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Ava DuVernay’s series on the Central Park Five is must-see TV

The drama about the wrongfully convicted men has been Netflix’s most-watched series since its May 31 premiere, and deservedly so.

Director Ava DuVernay with the Central Park Five (from left): Raymond Santana, Kevin Richardson, Korey Wise, Antron McCray and Yusef Salaam at the premiere of “When They See Us” at the Apollo Theater in New York.
Director Ava DuVernay with the Central Park Five (from left): Raymond Santana, Kevin Richardson, Korey Wise, Antron McCray and Yusef Salaam at the premiere of “When They See Us” at the Apollo Theater in New York.
AP

If you haven’t yet seen “When They See Us,” please make a point of seeing it.

The four-part series is about the four African Americans and one Latino convicted of the rape and brutal beating of a jogger in Central Park 30 years ago.

This series has sparked a national conversation on a topic that continues to drive a wedge between races.

I had every intention of catching the Toronto Raptors-Golden State Warriors showdown Thursday night, but I couldn’t tear myself away from the Netflix series.

DuVernay’s drama about the wrongfully convicted men has been Netflix’s most-watched series since its May 31 premiere, according to the streaming service.

Known infamously as the Central Park Five, Raymond Santana, Antron McCray, Kevin Richardson, Yusef Salaam and Korey Wise were exonerated in 2002 after they had served between six and seven years for the heinous crime.

Wise, who was tried as an adult, served 12 years.

The crime and the stories reporting on it gave birth to the term “wilding” and played on fears that black and brown teens were running rampant in the streets.

DuVernay dug beneath that stereotype to show the real pain involved when police — faced with a horrific crime — arbitrarily round up suspects based on race and their own biases.

This is not the first time a filmmaker has shined a spotlight on this travesty. In 2012, Sarah Burns and her father, the acclaimed filmmaker Ken Burns, produced a PBS documentary about the case.

Roger Ebert gave it 3.5 stars but pondered the possibility law enforcement did not intentionally railroad the teens. He wrote: “ ‘Central Park Five’ unfortunately sidesteps part of its story. The five young men … were indeed in Central Park that night, part of a larger group of perhaps 30. Members of that group, some as young as 15, may have been responsible for other attacks. Were they caught up in a mob mentality?”

But DuVernay does not sidestep. She highlights the rush of that summer night, when each teenager made the life-altering decision to join a large crowd causing havoc in Central Park.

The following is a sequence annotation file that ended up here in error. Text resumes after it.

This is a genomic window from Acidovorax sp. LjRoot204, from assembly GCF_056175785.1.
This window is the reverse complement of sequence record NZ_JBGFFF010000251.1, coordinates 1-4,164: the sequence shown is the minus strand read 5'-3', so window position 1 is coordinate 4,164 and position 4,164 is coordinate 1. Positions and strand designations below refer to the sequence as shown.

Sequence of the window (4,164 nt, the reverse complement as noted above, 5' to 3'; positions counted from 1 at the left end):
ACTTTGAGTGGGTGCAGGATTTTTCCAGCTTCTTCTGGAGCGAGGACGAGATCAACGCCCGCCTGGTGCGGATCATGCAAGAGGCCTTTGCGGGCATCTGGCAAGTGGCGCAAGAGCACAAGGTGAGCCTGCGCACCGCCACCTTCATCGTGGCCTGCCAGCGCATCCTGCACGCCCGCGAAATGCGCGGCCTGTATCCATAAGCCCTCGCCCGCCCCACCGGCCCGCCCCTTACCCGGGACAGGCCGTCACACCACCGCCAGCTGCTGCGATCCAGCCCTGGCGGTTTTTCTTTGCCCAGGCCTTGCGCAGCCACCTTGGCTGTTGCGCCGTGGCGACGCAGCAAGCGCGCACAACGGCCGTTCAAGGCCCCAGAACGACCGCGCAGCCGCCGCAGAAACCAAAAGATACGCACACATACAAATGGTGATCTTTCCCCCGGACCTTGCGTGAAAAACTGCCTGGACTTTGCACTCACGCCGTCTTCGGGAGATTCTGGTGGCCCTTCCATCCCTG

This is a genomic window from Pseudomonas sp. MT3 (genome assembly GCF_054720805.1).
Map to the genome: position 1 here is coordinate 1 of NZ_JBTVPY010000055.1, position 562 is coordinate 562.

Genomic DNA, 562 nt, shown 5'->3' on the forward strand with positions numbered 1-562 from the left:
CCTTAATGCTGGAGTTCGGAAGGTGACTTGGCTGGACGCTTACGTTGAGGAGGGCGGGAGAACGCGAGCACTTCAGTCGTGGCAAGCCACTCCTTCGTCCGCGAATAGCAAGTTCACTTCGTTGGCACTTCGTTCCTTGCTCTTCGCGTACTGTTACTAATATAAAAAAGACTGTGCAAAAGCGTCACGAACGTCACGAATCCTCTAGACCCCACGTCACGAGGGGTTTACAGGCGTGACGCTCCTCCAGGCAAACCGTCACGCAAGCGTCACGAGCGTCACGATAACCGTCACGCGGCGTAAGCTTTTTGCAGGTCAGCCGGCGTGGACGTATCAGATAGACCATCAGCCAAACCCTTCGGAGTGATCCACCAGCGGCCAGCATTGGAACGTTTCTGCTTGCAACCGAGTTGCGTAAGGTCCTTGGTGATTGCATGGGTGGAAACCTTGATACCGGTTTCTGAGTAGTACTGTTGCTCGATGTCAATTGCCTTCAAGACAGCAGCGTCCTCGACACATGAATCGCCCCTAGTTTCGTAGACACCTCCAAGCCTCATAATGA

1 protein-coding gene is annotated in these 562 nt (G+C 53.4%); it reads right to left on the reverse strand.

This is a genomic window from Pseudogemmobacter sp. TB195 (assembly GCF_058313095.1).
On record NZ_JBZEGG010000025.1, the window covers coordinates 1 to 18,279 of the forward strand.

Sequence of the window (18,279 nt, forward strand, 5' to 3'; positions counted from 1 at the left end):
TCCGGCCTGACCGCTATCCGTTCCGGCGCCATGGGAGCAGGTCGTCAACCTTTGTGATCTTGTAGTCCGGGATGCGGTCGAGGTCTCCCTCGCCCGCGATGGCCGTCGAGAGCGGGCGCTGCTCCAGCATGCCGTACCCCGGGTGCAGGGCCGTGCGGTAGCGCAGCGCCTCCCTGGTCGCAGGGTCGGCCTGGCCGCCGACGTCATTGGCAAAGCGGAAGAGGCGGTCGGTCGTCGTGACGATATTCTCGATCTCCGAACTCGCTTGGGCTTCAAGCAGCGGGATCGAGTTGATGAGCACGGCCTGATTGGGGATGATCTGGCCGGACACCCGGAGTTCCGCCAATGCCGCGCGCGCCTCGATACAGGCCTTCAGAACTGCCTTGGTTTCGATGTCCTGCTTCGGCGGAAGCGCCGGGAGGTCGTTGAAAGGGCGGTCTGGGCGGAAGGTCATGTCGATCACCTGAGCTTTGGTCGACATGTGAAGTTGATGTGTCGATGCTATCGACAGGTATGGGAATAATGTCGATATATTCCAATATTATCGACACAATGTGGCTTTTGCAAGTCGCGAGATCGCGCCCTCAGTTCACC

They shouldn’t have been there.

We know they shouldn’t have been there.

But that didn’t give police the right to manipulate, coerce and smack a confession of rape out of them.

DuVernay takes us inside a police precinct where gathering evidence came second to gathering suspects.

That scene will be all too familiar to young men of color and their parents.

It made me even sadder to think that, while the injustice of the Central Park Five is over, what about other young black men who might be suffering in America’s prisons under similar circumstances?

What happened to the teens who didn’t have someone determined to get them out of a tangled web of lies?

Although wrongfully convicted, these young men had an X on their backs after leaving prison.

DuVernay let us see what that really looks like. Despite being innocent, they were denied a future — with no stable employment, no hope for a loving relationship, no opportunity even to dream.

For Wise, who was sent to an adult prison, it also meant enduring brutal beatings, solitary confinement and unspeakable treatment at the hands of sadistic prisoners and guards.

The police behavior portrayed in the film seemed all too familiar and left me asking what more can be done to prevent such things from happening again.

After all, former Chicago Police Cmdr. Jon Burge and his crew of detectives tortured false confessions out of hundreds of black men here.

Yet Linda Fairstein, who oversaw the prosecution of the Central Park case, would have us believe that DuVernay is just making stuff up.

In an opinion piece published by The Wall Street Journal, Fairstein, who’s now a crime novelist, said the series is so “full of distortions and falsehoods as to be an outright fabrication.”

But since “When They See Us” premiered, Fairstein has been dropped by ICM Partners, her Hollywood literary agency.

And Elizabeth Lederer, the lead prosecutor in the jogger case, has resigned as a lecturer at Columbia Law School, citing a “desire not to draw unwanted attention to her employers.”

Despite the uproar over the series, Fairstein remains defiant.

“Ms. DuVernay does not define me, and her film does not speak the truth,” declared Fairstein.

But DuVernay’s superb storytelling and the real-life exonerations of five innocent men leave Fairstein with a badly tarnished legacy.